I have always been fascinated with narwhals as they really look like mystical creatures. The book series written by Ben Clanton about Jelly and Narwhal tells stories of two best friends and their adventures in the ocean. I know many preschool and kindergarten classes that have enjoyed these two unlikely friends, a jellyfish and a cute narwhal. We have another exciting free game for preschoolers that will help them recognize colors and celebrate this special swimming friend.
Learning About Colors with Preschoolers:
color games for preschool
ASKING STUDENTS TO IDENTIFY COLORS IS AN IMPORTANT STEP IN USING OBSERVATIONAL SKILLS. STUDENTS CAN ANSWER QUESTIONS LIKE:
What objects or pictures around the room have the color red on them? What color is your shirt? Are all shades of blue the same?
Learning about colors helps children develop visual perception and use observational words to describe something.
Colors can easily be taught in English and a child’s home language.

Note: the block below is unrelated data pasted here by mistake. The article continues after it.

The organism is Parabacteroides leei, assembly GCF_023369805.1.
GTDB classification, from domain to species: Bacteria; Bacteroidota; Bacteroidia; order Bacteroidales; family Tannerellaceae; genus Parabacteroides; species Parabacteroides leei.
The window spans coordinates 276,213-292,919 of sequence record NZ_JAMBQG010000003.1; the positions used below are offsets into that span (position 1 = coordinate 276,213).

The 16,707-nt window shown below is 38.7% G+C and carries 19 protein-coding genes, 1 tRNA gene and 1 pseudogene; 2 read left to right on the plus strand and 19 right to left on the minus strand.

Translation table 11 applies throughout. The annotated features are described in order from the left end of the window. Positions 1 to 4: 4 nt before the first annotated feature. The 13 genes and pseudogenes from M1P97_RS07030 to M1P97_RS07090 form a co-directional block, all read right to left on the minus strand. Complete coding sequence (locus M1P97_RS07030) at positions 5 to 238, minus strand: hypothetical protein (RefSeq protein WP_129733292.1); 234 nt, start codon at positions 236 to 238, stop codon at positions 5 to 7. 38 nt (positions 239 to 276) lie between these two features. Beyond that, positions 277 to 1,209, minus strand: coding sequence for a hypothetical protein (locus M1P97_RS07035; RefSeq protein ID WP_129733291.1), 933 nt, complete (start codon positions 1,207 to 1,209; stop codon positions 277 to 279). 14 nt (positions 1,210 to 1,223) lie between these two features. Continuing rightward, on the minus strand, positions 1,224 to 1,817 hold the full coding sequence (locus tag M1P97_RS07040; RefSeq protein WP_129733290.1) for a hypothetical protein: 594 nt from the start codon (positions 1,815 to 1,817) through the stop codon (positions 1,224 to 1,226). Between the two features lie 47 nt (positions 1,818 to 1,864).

The colored narwhals included in this board game include blue, orange, pink, green, and yellow.
Have children play this game as a small group or with another child or adult. This could be the perfect board game to add to the science or art center.
In addition to learning about color activities for preschool here are additional ideas to teach about using the Rainbow Color Narwhal Board Game:
- Where do narwhals live?
- What do narwhals eat?
- What color do you get when you mix yellow and blue?
- What other type of animals/bugs have a tusk similar to a narwhal?
What Can Preschoolers Learn About Colors?
preschool color activities
ASKING STUDENTS TO RECOGNIZE COLORS CAN HELP STUDENTS WITH ADDITIONAL IMPORTANT LIFE SKILLS:
- Identify the red hue of a stoplight or stop sign.
- Gain better understanding of same and different.
- Develop vocabulary and descriptive words.
- Sort and match objects by characteristics.
How To Use This Rainbow Color Narwhal Board Game
How to Use the Activity
- Enter your email below and then check your email to get the activity.
- Print, cut out, and laminate the activity for durability.
Explain the rules to the children preparing to play the game.
Place your marker on the “Start”. Place cards upside down on the “Card Draw Pile”.
Choose a player to go first.
The player will draw the top card from the pile then move to the next matching space. Play continues to the next player.
If a “Star” card is drawn the player will head to the closest “Star” space, even if it is behind him and answer the question on the star card.
To win by landing on the last space, a player MUST draw a star card.